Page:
The Inside Story of a Chief Restructuring Officer
Senior Managing Director, Melissa Kibler, Joins TMA Panel
Senior Managing Director Melissa Kibler participated in an expert restructuring panel of Certified Turnaround Professionals at the Turnaround Management Association (TMA) program “The Inside Story of a Chief Restructuring Officer (CRO)” on June 29, 2021.
The virtual event, held by the TMA’s Chicago/Midwest Chapter, focused on the role of a CRO in helping distressed companies, the range of responsibilities of a CRO, the complexity of issues facing a CRO when stepping into challenging business environments, and the development of turnaround and restructuring plans to address core issues.
“I think one of the biggest value-adds we (as CROs) bring to a restructuring situation is situational expertise in restructuring,” Kibler said in the panel discussion.
“When the phone rings, one of the first questions we get asked is, ‘Do you have somebody who has experience in X industry?’ And sometimes that’s important, but most of the time what we are really there to do is bring our familiarity with the restructuring process, something that very few CEOs or CFOs have or wish to have.”
Kibler added that it is critical in restructurings for companies to maintain control of operations concurrently with implementing the restructuring. “Distressed companies are managing through oftentimes very difficult situations operationally, and that is where you really want your CEO and management team focusing, on how to actually turn around this business,” she said. “As far as the CFO goes, you have finance and accounting departments that are stretched terribly thin, so adding some of (the CRO) duties on to the CFO’s plate oftentimes is not a good idea, and it’s a much better idea to let them focus on running the business as opposed to getting mired into the restructuring.”
Kibler also addressed questions regarding whether it is more advantageous to serve as a CRO in a restructuring as opposed to being a financial advisor.
“You have to look at the circumstances, but I think in most cases, CRO is where you can really be more effective. If you are negotiating with a lender or trying to reassure a vendor, or any other number of circumstances, being an officer of the company, and being able to portray that you are, gives you an authority and gravitas that is lacking when you (are) the financial advisor to the company,” Kibler said. “You really do speak for the company, and you have a more direct line to the board, which is very important as well.”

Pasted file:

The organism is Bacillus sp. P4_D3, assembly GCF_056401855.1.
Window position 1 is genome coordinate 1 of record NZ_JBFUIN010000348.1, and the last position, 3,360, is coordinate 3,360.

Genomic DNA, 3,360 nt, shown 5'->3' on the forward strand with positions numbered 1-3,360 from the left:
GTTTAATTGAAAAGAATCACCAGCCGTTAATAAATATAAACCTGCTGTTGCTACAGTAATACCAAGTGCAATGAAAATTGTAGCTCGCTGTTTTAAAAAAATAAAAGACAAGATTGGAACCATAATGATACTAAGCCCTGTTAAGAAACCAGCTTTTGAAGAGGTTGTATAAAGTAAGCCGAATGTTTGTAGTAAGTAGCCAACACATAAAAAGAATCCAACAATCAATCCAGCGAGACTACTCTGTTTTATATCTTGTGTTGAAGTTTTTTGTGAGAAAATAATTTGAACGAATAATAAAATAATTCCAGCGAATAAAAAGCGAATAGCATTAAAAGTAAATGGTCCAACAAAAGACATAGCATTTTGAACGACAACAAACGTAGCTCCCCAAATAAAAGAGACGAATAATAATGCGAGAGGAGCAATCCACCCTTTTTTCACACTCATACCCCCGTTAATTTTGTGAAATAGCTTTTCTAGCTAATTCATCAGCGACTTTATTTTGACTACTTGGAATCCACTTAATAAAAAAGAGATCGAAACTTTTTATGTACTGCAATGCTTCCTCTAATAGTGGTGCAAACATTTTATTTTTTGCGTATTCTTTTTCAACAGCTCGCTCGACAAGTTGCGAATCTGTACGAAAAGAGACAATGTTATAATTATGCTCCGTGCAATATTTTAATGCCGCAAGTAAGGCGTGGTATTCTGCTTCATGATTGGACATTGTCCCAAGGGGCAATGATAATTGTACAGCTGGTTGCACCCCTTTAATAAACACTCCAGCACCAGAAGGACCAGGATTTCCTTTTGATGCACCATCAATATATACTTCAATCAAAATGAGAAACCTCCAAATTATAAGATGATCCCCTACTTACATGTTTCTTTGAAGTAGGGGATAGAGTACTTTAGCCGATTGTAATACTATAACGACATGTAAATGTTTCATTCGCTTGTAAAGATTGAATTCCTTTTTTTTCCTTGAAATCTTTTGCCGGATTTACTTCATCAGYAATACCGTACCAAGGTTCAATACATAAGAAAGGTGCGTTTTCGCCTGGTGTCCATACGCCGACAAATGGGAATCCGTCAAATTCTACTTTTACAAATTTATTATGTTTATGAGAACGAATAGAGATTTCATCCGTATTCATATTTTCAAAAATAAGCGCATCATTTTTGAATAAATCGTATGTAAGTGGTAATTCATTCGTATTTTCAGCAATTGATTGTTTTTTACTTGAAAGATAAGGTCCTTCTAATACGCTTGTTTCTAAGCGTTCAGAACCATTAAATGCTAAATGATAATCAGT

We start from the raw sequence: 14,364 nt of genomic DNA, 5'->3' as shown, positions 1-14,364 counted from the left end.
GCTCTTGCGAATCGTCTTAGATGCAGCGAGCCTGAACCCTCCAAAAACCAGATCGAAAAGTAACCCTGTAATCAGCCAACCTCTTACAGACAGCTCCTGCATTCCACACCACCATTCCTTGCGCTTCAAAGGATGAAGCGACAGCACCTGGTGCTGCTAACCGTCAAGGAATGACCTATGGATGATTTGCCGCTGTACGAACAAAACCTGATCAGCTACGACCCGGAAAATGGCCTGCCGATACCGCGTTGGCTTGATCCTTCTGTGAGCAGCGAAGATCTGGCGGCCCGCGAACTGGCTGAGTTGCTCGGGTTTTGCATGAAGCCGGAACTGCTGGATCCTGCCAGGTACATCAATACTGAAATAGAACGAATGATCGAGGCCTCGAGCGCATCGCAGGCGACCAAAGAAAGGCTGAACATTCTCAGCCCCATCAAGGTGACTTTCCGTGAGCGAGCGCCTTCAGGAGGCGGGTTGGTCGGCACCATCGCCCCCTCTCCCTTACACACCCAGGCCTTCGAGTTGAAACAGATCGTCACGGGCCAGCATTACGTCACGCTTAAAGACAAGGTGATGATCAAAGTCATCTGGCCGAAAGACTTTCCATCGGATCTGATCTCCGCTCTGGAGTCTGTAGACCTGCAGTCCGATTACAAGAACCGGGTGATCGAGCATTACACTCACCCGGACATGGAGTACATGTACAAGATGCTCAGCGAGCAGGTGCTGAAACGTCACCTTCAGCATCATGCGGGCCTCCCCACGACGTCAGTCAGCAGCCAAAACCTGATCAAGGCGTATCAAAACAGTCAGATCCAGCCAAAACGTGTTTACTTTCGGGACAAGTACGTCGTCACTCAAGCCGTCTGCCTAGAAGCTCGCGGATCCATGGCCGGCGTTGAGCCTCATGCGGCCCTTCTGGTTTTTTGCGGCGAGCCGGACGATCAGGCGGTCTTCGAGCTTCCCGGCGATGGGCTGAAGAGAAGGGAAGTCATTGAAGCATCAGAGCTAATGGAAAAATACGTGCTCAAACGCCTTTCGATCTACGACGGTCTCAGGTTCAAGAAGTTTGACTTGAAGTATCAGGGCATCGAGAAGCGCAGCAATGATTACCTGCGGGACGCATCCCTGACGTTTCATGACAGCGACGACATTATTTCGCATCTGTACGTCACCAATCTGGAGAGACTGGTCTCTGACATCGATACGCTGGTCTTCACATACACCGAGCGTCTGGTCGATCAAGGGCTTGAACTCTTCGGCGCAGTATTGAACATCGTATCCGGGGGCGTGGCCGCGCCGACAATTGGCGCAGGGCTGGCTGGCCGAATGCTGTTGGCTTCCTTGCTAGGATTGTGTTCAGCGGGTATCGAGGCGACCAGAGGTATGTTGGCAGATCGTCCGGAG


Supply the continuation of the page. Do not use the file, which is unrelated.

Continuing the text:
Kibler also addressed the importance of ensuring that companies have Directors and Officers (D&O) insurance that fully covers the role of a CRO and the circumstances that a distressed company is likely to encounter.
“As a CRO, one thing I can tell you is – read your policies, know what types of provisions you need to be looking for and what you need to be talking to your broker about,” she said. “The second thing is – make sure you have a broker who understands restructuring, (and) particularly if you are going into a bankruptcy situation, who also understands bankruptcy. Many of the brokers for your clients’ primary policies will not, (so) you have to find that person.”
“You would prefer to have (the D&O policy) be very explicit that says a Chief Restructuring Officer is a covered person,” Kibler added. “At least you need to make sure that there is not some back door in the policy that basically excludes you from coverage. And I have seen that in policies that refer to a person who is appointed in some manner, some circumstance that involves distress or restructuring, so you have to be careful to make sure the CRO is covered.”
Kibler also emphasized the importance of ensuring the correct entities are covered in D&O insurance, and that any shared coverage is still adequate to cover potential claims related to the CRO role.
“Oftentimes companies have a parent company that is the holding company, but (the D&O policy) covers the subsidiaries,” she said. “Make sure that your entity that you are going to become an officer of is covered, and that the party that is being referred to in the endorsements, make sure the right entity is referred to there. There have been situations where that endorsement may refer only up to the primary policy holder, and that is not what you want.”
“In one of my recent cases, a D&O policy was sharing coverage limits with the employment practices liability coverage, so you need to understand if those claims are potentially going to be out there and potentially exhausting some of the coverage,” Kibler added.
To close the panel, Kibler noted that, to be a good CRO, “I think you want to become part of the management team. And then, you need to be able to step up and take those actions that others won’t.”
You can access the full TMA “The Inside Story of a Chief Restructuring Officer (CRO)” panel discussion here.